if you use the words “where”, “when” and/or “if”, those words will automatically be underlined and can be changed to “except where”, “except when” and “except if”, when the editor uses the condition.

The 4 parameters

The 4 parameters you can add for each parameter set has different purposes. If you look at the above example one of the parameter set looks like this:

[value,Tree,root=/sitecore/system/Settings/Analytics/Lookups/Countries,specific country]

The first parameter is the name of the property that the parameter sets in your class that you have written for your custom condition. The property needs to be public.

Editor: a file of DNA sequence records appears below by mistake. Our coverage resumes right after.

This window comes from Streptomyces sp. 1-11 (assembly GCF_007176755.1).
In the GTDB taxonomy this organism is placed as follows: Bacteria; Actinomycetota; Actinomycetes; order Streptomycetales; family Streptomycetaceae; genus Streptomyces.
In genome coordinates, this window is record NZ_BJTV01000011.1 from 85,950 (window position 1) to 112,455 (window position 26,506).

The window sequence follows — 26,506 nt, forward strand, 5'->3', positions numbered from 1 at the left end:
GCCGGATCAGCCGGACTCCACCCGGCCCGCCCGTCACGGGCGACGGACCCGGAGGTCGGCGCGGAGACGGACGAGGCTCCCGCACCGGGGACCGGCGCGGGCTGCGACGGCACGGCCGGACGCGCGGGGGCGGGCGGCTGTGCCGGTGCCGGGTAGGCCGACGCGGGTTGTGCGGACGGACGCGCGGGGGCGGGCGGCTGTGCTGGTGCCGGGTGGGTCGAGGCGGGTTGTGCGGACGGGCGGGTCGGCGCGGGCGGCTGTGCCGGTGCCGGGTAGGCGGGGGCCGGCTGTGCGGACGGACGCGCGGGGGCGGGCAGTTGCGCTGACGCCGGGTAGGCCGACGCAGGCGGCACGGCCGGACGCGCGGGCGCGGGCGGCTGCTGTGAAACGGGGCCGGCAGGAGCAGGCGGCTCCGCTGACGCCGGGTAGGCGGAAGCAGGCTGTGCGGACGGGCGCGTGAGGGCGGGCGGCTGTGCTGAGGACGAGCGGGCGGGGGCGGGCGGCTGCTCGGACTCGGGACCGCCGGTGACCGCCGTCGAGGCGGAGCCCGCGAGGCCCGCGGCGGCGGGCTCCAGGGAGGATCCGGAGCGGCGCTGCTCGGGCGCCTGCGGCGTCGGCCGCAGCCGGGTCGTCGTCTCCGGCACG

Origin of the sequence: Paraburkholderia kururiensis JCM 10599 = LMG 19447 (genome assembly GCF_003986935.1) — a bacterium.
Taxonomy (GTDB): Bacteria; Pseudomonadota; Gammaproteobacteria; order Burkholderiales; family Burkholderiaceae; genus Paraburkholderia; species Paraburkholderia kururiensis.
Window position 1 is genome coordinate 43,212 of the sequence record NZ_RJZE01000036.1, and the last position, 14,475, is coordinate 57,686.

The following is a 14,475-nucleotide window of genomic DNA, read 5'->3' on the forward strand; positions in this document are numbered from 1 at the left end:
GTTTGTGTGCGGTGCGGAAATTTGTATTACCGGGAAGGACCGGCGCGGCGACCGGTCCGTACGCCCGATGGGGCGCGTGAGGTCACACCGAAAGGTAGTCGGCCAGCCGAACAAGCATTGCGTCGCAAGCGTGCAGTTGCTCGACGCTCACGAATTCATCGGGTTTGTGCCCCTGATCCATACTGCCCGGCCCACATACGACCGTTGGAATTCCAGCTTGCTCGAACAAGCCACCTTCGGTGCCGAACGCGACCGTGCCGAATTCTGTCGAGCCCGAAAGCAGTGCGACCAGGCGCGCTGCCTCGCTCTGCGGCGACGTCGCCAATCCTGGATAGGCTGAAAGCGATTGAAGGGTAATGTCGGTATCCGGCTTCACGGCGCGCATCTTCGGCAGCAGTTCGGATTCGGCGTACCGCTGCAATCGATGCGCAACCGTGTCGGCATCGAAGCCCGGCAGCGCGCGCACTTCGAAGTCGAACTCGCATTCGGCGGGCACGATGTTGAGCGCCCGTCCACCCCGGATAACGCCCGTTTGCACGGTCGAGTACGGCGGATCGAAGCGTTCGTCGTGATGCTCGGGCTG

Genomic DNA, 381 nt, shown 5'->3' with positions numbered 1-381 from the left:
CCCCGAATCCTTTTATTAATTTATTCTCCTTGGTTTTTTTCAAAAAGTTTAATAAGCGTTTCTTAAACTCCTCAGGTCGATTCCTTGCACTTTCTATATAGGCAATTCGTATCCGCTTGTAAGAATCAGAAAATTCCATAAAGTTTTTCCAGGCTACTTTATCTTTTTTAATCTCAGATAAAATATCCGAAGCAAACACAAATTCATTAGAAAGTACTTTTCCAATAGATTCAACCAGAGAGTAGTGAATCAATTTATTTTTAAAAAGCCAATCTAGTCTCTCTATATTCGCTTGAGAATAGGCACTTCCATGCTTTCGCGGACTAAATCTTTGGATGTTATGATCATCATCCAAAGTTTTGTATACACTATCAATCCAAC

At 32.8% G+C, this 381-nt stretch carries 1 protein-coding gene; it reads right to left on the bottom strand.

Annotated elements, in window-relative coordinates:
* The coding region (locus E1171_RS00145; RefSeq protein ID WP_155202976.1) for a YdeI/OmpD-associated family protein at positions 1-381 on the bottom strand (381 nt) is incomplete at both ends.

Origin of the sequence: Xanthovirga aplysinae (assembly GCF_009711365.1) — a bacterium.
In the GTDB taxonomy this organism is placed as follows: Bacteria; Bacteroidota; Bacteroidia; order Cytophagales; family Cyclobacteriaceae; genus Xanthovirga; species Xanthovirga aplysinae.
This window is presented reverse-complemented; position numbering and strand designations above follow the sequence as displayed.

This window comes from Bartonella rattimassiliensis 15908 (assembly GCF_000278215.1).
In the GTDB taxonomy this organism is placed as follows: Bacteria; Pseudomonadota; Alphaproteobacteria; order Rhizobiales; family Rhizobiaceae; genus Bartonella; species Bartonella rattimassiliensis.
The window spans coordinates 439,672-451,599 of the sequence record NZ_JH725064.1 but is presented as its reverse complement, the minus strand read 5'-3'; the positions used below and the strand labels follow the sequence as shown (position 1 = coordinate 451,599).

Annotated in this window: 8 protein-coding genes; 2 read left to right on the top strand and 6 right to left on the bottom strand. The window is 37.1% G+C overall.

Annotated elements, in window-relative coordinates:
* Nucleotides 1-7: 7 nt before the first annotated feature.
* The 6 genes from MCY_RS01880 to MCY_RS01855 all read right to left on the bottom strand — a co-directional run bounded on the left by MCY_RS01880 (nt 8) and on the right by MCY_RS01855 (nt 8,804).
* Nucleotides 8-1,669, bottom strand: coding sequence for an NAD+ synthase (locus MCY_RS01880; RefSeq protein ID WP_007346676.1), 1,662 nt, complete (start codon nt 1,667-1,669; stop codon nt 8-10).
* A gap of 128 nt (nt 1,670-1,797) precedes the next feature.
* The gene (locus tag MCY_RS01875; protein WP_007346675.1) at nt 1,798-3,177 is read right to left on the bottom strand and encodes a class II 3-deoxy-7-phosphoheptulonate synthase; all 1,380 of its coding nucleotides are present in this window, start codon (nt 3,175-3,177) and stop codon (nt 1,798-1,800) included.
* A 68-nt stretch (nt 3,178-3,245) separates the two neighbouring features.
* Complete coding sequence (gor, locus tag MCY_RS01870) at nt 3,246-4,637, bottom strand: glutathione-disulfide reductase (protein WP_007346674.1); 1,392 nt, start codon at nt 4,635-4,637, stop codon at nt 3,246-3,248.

In the above example this means that you need a public property named “value” in your class.

The second parameter could be the name of an item which is stored under “/sitecore/system/Settings/Rules/Common/Macros”. The items stored in this area all corresponds to different predefined functionality.

If the parameter name does not match any of the macro items, or if you leave the parameter blank, a standard text input box will pop up when the editor clicks the clickable word. The value of the text box that the editor writes will set the property corresponding to the first parameter.

An example of a condition using a blank parameter as the second parameter is covered in Part 2 of this blog series.

Macro items

Below is a description of each out of the macro items. In the next parts of this blog series I will create examples for each of the macro items.